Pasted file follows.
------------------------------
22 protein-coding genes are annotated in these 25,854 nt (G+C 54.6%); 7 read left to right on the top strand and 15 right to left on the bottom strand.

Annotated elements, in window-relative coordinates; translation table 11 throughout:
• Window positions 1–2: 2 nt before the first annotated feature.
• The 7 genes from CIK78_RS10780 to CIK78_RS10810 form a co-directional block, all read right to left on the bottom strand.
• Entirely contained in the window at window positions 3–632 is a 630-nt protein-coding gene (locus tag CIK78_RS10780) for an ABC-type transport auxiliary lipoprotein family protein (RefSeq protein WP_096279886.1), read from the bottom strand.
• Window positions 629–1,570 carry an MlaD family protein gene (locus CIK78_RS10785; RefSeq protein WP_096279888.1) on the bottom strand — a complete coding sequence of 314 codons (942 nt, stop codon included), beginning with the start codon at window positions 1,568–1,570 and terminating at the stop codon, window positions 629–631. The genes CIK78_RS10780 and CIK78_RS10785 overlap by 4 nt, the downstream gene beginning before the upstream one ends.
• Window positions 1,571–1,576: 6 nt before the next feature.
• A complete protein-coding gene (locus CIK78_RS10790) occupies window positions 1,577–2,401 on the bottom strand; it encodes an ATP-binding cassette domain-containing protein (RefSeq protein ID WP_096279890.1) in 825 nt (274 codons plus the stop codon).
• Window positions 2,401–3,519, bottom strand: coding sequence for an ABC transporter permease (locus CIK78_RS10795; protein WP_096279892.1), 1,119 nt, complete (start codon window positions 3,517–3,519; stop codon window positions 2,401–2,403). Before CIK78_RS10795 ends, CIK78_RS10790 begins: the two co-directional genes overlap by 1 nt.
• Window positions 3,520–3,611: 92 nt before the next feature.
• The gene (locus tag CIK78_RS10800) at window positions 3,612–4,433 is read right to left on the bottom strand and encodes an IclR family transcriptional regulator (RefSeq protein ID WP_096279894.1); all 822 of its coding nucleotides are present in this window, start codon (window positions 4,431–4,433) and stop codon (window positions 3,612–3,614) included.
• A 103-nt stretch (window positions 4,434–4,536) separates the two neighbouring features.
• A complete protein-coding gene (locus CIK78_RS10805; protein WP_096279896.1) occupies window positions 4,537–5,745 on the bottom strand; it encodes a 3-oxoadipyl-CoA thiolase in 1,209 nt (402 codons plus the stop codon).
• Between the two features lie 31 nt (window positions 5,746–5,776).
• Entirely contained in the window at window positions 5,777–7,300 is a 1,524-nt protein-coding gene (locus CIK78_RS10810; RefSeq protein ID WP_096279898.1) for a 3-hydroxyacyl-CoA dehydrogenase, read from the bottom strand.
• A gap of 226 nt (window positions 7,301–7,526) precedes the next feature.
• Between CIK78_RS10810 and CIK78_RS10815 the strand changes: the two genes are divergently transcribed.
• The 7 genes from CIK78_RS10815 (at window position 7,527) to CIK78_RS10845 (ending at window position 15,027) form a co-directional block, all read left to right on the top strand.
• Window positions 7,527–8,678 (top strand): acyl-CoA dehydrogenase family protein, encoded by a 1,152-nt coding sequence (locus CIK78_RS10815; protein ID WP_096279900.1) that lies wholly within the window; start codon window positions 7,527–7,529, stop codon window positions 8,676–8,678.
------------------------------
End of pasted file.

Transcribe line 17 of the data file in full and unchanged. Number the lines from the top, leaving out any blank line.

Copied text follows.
• Between CIK78_RS10810 and CIK78_RS10815 the strand changes: the two genes are divergently transcribed.